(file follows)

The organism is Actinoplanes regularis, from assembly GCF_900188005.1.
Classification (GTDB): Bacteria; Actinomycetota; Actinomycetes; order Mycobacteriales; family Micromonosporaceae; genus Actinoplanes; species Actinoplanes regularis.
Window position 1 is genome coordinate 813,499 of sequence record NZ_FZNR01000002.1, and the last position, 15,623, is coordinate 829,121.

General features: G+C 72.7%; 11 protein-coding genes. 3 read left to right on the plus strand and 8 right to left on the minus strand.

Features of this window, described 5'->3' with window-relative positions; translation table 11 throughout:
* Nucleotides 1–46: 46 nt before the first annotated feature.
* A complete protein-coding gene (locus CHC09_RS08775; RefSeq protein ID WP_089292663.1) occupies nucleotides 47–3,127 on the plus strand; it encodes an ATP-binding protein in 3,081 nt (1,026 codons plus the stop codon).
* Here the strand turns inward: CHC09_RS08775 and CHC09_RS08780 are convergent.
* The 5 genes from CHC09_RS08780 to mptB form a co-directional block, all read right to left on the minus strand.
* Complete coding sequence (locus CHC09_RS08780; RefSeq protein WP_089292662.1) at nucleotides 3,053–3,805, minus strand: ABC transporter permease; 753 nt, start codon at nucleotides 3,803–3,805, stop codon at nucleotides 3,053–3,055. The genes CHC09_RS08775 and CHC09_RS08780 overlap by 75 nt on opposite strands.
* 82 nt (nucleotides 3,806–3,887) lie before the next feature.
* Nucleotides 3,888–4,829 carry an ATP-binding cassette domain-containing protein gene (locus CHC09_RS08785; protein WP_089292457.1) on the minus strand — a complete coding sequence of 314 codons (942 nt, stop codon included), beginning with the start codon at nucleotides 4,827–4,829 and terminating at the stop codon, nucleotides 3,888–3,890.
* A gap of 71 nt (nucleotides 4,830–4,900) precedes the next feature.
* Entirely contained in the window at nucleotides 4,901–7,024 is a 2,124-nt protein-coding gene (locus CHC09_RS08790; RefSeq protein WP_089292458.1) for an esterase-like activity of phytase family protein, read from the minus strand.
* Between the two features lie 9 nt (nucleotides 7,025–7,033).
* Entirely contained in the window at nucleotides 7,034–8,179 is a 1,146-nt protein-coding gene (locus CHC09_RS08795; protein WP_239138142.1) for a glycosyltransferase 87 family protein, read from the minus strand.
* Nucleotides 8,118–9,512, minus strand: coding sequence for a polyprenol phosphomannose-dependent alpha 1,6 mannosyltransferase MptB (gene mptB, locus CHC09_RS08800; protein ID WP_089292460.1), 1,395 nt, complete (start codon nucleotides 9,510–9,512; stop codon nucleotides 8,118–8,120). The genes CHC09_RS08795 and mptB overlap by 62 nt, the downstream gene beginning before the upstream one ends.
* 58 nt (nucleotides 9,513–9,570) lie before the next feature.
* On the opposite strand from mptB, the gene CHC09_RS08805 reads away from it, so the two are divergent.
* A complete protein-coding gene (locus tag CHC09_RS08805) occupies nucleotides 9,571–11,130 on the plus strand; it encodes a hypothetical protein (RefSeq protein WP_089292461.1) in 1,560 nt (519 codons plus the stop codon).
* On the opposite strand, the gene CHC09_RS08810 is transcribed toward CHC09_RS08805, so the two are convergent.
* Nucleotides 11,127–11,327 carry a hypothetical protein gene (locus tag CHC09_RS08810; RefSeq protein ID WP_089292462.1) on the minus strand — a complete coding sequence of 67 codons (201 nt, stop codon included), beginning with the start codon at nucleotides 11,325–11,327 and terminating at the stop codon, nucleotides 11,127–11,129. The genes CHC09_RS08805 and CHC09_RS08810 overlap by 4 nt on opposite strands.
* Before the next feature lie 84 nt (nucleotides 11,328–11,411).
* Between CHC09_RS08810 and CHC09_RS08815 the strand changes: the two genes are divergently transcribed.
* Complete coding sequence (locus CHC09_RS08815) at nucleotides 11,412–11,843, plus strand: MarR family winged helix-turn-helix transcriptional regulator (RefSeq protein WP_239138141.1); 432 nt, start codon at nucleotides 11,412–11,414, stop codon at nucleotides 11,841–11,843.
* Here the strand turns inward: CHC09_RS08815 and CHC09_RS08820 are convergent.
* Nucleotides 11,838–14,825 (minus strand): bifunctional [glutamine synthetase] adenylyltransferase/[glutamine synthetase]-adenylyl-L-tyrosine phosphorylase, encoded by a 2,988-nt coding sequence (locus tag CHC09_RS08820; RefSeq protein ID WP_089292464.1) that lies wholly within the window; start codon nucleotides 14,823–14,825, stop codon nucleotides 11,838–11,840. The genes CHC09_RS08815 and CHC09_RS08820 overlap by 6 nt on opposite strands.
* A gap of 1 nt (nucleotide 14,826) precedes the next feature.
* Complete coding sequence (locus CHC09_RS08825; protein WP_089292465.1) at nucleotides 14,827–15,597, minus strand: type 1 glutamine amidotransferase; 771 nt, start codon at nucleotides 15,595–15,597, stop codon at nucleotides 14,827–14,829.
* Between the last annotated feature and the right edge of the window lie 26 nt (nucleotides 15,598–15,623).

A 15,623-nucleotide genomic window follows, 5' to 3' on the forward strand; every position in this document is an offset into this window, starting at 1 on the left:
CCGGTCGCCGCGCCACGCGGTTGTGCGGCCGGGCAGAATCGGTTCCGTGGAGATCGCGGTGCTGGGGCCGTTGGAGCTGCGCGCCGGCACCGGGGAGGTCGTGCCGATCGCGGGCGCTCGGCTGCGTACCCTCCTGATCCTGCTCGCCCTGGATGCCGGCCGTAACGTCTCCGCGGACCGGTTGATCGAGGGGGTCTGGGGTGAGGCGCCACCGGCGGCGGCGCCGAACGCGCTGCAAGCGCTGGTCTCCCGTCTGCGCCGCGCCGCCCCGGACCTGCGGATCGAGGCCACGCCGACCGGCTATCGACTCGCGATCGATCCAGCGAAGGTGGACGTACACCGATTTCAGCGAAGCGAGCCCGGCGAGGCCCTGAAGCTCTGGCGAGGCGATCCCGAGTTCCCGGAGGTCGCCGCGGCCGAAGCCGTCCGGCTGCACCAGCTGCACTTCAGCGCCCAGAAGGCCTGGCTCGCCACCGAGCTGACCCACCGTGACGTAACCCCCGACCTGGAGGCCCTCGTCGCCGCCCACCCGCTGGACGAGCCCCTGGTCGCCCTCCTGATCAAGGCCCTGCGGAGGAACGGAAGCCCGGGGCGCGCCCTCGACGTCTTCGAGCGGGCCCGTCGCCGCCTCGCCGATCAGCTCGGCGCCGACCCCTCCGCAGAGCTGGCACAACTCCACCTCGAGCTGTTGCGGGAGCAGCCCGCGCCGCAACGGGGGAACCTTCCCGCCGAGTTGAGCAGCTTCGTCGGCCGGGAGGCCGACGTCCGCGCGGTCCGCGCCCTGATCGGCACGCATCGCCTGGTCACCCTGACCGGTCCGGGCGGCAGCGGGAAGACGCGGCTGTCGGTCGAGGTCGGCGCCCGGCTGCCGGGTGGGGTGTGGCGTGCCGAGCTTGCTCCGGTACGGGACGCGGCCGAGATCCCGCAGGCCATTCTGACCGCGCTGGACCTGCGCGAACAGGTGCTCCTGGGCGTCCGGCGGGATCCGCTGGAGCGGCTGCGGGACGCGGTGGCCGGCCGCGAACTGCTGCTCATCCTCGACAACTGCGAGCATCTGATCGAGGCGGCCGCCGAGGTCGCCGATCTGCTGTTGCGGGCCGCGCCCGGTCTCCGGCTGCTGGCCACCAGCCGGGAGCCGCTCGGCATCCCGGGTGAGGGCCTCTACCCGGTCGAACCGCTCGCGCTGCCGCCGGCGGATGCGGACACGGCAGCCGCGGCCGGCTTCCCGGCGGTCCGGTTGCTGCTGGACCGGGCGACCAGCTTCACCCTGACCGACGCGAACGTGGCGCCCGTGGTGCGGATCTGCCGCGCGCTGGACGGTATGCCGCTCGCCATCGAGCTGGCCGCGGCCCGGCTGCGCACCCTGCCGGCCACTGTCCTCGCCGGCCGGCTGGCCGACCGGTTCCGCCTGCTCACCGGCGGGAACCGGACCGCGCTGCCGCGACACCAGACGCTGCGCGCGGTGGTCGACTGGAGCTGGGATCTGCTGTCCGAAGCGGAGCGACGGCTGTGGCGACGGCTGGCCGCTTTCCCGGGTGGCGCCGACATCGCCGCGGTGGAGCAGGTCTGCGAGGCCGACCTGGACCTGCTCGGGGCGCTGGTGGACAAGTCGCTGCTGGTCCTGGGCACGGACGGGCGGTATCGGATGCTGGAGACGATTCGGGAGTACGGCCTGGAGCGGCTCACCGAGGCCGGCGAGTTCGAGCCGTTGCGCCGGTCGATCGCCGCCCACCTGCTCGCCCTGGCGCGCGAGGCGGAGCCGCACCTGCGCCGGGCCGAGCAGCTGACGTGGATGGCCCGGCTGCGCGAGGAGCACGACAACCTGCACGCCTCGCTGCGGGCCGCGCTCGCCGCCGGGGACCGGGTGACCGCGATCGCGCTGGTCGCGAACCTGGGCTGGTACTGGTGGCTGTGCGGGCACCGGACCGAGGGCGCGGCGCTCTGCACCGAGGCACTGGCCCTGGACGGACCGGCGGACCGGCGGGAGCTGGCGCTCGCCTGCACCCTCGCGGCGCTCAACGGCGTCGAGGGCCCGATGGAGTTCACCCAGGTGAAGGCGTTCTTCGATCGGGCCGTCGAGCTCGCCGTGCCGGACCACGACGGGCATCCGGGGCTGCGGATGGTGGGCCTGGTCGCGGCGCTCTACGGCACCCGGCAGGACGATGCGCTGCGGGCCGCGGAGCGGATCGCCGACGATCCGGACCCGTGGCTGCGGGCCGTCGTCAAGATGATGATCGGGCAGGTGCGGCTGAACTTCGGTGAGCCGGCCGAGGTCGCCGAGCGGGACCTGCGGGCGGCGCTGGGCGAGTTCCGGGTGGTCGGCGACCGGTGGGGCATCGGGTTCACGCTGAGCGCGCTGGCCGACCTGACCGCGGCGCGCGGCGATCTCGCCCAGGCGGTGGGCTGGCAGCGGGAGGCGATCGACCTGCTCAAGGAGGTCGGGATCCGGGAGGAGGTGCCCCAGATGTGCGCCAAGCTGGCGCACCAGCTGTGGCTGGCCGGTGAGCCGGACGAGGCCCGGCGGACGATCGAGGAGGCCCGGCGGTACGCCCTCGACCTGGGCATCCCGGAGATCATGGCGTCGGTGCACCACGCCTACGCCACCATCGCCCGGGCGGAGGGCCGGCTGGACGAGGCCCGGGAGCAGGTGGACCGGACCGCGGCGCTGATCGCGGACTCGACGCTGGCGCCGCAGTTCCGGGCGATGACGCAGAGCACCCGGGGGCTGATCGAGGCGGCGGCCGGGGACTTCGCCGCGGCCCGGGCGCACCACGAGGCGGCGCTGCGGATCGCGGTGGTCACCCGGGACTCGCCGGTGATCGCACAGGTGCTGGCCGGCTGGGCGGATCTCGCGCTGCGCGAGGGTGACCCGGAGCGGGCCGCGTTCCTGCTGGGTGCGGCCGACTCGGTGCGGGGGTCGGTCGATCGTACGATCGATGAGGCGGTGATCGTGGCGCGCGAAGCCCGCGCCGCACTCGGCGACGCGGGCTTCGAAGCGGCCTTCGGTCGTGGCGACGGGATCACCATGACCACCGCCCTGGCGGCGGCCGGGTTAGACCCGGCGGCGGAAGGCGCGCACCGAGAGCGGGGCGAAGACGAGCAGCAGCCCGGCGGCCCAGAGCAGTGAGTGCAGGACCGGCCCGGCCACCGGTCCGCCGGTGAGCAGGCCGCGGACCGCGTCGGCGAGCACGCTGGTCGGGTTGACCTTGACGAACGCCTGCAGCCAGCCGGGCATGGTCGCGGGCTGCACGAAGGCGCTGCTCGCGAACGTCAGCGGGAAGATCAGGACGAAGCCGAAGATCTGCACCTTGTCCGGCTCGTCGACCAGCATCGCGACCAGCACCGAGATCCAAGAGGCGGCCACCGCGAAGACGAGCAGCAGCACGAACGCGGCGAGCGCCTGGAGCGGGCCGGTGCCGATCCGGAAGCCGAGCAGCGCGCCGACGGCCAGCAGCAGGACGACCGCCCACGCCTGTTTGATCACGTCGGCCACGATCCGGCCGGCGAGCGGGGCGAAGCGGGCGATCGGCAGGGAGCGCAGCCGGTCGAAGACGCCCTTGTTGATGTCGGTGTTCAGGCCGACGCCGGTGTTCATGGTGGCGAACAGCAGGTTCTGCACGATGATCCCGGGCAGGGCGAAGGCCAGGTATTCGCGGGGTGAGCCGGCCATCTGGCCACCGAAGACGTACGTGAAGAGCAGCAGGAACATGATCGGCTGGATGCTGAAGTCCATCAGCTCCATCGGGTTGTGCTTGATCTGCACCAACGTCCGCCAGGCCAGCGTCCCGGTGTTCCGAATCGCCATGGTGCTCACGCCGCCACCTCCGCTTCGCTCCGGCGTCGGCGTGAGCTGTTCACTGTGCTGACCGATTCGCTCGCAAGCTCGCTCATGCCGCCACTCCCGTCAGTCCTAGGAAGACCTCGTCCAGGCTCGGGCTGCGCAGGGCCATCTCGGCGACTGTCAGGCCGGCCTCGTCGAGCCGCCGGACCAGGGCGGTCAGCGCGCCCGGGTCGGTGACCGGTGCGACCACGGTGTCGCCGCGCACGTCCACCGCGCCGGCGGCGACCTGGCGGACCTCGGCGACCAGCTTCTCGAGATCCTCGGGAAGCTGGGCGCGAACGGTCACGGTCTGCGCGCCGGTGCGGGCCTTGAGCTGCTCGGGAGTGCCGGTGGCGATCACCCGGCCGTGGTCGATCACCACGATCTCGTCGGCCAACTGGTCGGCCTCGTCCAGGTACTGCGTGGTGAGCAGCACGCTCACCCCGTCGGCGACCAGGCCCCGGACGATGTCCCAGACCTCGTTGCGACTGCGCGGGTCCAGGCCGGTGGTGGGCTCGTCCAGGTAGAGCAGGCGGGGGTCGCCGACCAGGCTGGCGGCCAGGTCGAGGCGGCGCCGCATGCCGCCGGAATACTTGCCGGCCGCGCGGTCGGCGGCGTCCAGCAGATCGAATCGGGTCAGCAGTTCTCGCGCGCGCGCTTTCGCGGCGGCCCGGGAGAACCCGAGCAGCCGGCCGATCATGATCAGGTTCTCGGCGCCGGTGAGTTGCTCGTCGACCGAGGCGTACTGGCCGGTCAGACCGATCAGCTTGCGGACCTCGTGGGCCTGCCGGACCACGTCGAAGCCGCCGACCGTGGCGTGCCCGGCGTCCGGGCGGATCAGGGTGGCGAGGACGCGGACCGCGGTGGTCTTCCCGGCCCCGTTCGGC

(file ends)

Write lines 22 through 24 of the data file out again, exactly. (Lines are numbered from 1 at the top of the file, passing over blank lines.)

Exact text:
* Nucleotides 11,127–11,327 carry a hypothetical protein gene (locus tag CHC09_RS08810; RefSeq protein ID WP_089292462.1) on the minus strand — a complete coding sequence of 67 codons (201 nt, stop codon included), beginning with the start codon at nucleotides 11,325–11,327 and terminating at the stop codon, nucleotides 11,127–11,129. The genes CHC09_RS08805 and CHC09_RS08810 overlap by 4 nt on opposite strands.
* Before the next feature lie 84 nt (nucleotides 11,328–11,411).
* Between CHC09_RS08810 and CHC09_RS08815 the strand changes: the two genes are divergently transcribed.